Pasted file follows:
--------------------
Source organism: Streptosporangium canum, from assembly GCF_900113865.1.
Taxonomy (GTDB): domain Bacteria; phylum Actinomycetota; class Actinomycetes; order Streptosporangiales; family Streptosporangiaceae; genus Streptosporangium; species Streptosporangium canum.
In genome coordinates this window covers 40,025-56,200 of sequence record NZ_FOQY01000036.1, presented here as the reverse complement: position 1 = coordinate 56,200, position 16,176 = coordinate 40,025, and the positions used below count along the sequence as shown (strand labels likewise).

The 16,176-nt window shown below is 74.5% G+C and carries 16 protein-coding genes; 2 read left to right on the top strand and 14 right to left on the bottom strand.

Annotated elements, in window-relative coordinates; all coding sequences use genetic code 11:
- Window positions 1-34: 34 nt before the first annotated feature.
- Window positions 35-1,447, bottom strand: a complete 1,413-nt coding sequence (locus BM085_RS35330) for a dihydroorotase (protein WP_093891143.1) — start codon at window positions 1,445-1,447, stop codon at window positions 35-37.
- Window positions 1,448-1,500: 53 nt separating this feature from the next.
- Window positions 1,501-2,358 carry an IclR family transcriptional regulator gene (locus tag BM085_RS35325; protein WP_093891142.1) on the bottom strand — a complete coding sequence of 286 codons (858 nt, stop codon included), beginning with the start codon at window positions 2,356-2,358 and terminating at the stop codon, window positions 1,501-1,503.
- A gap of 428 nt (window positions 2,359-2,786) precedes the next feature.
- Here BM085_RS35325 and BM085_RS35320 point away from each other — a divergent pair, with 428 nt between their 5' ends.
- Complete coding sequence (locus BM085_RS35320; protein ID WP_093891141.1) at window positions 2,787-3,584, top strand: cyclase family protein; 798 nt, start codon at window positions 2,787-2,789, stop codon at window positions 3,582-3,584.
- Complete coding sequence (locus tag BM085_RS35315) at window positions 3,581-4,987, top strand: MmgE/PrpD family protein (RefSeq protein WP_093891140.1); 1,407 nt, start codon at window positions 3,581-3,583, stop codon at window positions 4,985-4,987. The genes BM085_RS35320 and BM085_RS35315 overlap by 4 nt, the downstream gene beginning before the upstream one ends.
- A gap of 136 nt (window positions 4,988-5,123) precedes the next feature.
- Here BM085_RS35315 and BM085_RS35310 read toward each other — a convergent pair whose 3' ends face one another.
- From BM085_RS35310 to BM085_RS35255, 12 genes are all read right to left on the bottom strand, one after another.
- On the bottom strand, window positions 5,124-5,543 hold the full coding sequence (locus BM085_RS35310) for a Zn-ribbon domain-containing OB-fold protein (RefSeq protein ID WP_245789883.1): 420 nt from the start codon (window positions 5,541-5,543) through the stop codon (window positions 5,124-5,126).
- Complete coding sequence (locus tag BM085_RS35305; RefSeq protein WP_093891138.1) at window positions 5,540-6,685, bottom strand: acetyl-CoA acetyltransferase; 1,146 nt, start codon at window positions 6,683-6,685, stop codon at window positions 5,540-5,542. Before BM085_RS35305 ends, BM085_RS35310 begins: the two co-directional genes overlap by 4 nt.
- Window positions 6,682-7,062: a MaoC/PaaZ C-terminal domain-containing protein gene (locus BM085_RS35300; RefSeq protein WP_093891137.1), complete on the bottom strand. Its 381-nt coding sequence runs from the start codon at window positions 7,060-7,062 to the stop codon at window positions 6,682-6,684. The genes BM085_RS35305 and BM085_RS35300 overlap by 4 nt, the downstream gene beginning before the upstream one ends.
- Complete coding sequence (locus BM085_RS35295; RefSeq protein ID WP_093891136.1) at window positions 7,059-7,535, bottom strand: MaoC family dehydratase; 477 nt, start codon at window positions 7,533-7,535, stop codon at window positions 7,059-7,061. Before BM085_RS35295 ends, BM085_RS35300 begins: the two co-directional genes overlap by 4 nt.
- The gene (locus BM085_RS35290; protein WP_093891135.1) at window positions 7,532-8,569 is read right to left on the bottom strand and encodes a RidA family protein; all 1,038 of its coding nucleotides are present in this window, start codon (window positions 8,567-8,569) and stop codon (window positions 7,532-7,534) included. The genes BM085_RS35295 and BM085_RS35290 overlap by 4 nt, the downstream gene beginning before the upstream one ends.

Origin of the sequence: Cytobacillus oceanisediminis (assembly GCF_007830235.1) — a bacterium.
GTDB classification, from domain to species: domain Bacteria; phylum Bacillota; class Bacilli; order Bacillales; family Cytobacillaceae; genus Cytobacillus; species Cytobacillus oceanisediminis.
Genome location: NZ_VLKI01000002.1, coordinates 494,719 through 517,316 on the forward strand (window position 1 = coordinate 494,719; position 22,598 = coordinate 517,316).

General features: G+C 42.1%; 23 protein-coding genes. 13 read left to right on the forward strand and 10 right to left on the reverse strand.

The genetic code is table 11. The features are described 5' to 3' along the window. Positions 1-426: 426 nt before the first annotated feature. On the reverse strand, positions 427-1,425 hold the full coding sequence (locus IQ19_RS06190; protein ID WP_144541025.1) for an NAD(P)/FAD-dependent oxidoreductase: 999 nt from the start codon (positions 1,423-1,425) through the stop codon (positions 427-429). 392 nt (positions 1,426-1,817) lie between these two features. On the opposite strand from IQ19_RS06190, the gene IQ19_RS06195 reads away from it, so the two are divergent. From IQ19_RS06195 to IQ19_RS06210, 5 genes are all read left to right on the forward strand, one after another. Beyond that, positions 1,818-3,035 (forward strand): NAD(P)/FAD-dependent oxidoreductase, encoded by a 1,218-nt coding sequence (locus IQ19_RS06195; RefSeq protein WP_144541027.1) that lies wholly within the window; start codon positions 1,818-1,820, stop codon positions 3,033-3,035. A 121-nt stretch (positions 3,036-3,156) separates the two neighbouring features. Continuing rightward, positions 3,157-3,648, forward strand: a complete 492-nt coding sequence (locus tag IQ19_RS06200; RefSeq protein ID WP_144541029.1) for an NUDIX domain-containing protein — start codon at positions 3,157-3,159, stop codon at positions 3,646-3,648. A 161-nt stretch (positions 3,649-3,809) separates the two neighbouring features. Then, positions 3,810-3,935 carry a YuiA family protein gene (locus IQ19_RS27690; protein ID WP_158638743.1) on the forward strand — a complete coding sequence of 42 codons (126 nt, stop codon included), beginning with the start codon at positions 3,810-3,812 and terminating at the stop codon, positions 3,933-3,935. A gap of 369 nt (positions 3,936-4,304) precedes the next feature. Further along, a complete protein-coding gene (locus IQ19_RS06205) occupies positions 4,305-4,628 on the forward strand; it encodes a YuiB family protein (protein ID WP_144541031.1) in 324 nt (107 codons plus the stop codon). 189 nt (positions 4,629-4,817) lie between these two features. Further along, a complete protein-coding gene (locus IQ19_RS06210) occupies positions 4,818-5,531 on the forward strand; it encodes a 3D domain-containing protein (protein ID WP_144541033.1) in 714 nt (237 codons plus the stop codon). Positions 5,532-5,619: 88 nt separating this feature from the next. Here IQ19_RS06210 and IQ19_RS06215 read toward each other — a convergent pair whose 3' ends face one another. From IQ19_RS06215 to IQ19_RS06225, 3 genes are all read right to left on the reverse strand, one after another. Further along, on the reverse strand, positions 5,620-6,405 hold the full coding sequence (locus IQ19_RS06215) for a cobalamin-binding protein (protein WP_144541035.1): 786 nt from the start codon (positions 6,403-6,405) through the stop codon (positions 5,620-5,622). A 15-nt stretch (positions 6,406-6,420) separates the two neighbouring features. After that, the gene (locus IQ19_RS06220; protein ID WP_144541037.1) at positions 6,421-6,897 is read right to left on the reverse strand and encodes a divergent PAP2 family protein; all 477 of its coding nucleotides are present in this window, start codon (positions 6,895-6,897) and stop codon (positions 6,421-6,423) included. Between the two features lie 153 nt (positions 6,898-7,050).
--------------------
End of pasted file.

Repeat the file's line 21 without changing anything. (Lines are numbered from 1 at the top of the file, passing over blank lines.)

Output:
- The gene (locus BM085_RS35290; protein WP_093891135.1) at window positions 7,532-8,569 is read right to left on the bottom strand and encodes a RidA family protein; all 1,038 of its coding nucleotides are present in this window, start codon (window positions 8,567-8,569) and stop codon (window positions 7,532-7,534) included. The genes BM085_RS35295 and BM085_RS35290 overlap by 4 nt, the downstream gene beginning before the upstream one ends.